AJ, how nice of you to have me here today. And although I want to promote my book that released yesterday, I also want to talk with you about something uppermost in my mind, or rather someone: Grandchildren. Let me see, where did I put that picture album? AJ…AJ, don’t run off…
I love that my grandchildren are so smart. They’ve taught me a lot about life. Let me briefly explain. Here are life’s axioms as illustrated by my grandchildren.
We all want to be loved. My eldest grandchild, Tim, is twenty-four (How that happened, I’ve yet to figure out. I mean, I’m only twenty-nine). He’s single and looking. He’s in heaven when he meets someone he hopes is “the one” and destroyed when things don’t work out. This licensed electrician longs to be loved.
Just because things start out rough, doesn’t mean they won’t turn out great. Josh was diagnosed with ADD/HDD, Oppositional Defiance Disorder and a host of other things as a first grader. That kid could drive you up a wall quicker than anything. He WAS a handful! Teachers were known to break down and cry when they found out he was assigned to their class. Today he’s a junior in college, majoring in Art and Photography. He does volunteer work at a local retirement home; the elderly love his gentle ways and goofy humor.
Your life is enriched by reading. Eleni was born premature. When she entered school, teachers said she was slow. Her mother and I read to her, instilled the love of books and taught her libraries were magical places. By the age of ten, she was in love with reading. She’ll be a senior in high school in the fall and she’d sooner curl up with a good book than anything. An honor roll student, she’s already been accepted to Purdue. She’ll email me a list of books she’d like to read, and my Visa and I will make an online trip to Amazon. Eleni loves to learn through reading.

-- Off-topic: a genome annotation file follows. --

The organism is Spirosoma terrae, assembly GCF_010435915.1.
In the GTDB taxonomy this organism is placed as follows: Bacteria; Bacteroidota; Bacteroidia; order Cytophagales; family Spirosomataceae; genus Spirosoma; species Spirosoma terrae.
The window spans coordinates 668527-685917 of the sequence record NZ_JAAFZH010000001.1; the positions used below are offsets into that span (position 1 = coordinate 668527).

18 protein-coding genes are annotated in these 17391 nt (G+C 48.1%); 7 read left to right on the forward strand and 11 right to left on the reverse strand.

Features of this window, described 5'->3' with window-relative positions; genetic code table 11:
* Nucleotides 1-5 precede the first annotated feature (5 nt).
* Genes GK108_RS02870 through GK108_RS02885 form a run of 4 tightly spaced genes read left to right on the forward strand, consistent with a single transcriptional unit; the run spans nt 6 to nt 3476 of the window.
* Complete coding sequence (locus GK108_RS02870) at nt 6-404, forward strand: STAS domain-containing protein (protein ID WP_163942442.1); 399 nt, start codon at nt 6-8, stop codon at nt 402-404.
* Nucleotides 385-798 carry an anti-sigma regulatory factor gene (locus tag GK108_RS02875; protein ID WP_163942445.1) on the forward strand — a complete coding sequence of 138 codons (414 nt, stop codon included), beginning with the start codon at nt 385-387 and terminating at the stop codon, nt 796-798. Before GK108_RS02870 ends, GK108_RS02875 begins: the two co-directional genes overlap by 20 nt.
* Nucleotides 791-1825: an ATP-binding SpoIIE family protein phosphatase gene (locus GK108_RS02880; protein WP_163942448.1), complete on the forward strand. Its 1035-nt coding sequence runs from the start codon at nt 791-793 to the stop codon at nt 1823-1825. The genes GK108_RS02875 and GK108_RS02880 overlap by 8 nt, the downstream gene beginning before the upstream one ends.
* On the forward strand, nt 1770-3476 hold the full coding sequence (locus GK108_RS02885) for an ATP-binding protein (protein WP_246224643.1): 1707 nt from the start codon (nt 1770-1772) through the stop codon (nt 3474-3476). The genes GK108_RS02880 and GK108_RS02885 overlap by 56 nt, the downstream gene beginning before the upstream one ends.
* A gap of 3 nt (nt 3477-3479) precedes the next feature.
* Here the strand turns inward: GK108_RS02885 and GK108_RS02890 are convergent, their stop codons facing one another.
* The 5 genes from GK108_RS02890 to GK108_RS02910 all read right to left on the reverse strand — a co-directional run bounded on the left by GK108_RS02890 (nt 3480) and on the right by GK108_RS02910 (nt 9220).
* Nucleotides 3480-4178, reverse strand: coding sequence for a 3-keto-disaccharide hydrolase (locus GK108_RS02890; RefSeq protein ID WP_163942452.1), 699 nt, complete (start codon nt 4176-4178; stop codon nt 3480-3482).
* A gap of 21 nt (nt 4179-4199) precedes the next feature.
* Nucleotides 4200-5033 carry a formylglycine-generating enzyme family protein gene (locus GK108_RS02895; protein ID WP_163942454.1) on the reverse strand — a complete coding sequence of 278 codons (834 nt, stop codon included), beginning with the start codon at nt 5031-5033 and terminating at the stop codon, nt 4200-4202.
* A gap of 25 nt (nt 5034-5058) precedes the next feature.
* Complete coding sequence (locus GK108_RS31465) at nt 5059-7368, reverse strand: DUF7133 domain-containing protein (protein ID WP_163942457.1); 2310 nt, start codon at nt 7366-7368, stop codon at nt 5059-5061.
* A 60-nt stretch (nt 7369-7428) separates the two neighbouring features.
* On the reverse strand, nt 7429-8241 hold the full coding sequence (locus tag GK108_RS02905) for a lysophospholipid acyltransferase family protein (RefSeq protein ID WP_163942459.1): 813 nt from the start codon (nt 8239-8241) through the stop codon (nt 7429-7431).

We have to love winning and seek to excel. That’s what drives us. Ryan lives to win, be it board games, football, soccer or band, where he’s first chair trumpet. We were playing Scrabble one day when Ryan placed the tiles “Q” and “Z” on the board and began counting his points. “Wait,” I asked, “what is QZ?” He heaved a sigh as if to imply I was a real doofus. Then he said it was the chemical symbol for the reaction of lemon juice and sugar. I narrowed my eyes. “Wait, that’s lemon-aide.” His eyes sparkled, and he nearly toppled out of the chair, giggling.
We have to have a goal. Gavin was born with the biggest feet I’ve ever seen on a newborn. He weighed ten pounds three ounces, and I swear five pounds of that was feet! He seemed clumsy, gangly. He couldn’t run without tripping over them. Yet he wanted to play baseball. He simply loved the game. As soon as he’d wolf down his breakfast, he’d be out in the back yard, pitching the ball or batting. Today his little league team plays in the Maryland State Championships. He’s had several grand slams this season. He’s already learned the value of setting a goal and working hard to achieve it.
Get over yourself. We are the way we are, accept it and move on. Our Lauren was born with her right arm ending an inch below the elbow joint. She only has one hand. Yet she swims, does gymnastics, rides and grooms horses, and tap dances. When she performs ballet on stage at her dance recitals, she is grace, strength and guts personified…and there’s not a dry eye in the house.
I think children bring so much to our lives.
They can bring a delightful element to our stories, too. In my debut book, Storm’s Interlude, Storm has three things he loves: Sunny, his twin sister, who’s dying of leukemia, his three-year old nephew, Sawyer, and the Triple-S, a ranch in Texas he’s inherited from his Native American father. Enter his twin sister’s new nurse, Rachel; a woman Storm, for his own reason, nicknames Mouse. I love strong women who turn adversities into advantages. Rachel has recently ended a romance with an abusive man. She’s determined never to get into that kind of relationship again. With that set-up, I’d like to share this excerpt: